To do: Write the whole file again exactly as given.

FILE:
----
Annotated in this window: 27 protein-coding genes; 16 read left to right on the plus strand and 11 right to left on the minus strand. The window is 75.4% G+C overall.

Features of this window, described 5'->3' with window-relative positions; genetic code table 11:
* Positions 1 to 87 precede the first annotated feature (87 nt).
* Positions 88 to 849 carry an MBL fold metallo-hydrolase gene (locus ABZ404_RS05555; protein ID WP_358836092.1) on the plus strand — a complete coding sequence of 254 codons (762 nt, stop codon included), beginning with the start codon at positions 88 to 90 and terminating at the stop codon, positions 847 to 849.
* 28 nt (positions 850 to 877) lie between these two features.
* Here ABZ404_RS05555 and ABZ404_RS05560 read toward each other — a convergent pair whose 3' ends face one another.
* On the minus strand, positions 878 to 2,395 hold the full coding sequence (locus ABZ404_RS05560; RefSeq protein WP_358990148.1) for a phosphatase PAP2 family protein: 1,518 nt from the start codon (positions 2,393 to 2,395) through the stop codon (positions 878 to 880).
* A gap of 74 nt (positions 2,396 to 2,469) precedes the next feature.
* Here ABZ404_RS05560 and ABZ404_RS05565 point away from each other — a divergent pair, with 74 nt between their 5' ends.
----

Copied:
Annotated in this window: 27 protein-coding genes; 16 read left to right on the plus strand and 11 right to left on the minus strand. The window is 75.4% G+C overall.

Features of this window, described 5'->3' with window-relative positions; genetic code table 11:
* Positions 1 to 87 precede the first annotated feature (87 nt).
* Positions 88 to 849 carry an MBL fold metallo-hydrolase gene (locus ABZ404_RS05555; protein ID WP_358836092.1) on the plus strand — a complete coding sequence of 254 codons (762 nt, stop codon included), beginning with the start codon at positions 88 to 90 and terminating at the stop codon, positions 847 to 849.
* 28 nt (positions 850 to 877) lie between these two features.
* Here ABZ404_RS05555 and ABZ404_RS05560 read toward each other — a convergent pair whose 3' ends face one another.
* On the minus strand, positions 878 to 2,395 hold the full coding sequence (locus ABZ404_RS05560; RefSeq protein WP_358990148.1) for a phosphatase PAP2 family protein: 1,518 nt from the start codon (positions 2,393 to 2,395) through the stop codon (positions 878 to 880).
* A gap of 74 nt (positions 2,396 to 2,469) precedes the next feature.
* Here ABZ404_RS05560 and ABZ404_RS05565 point away from each other — a divergent pair, with 74 nt between their 5' ends.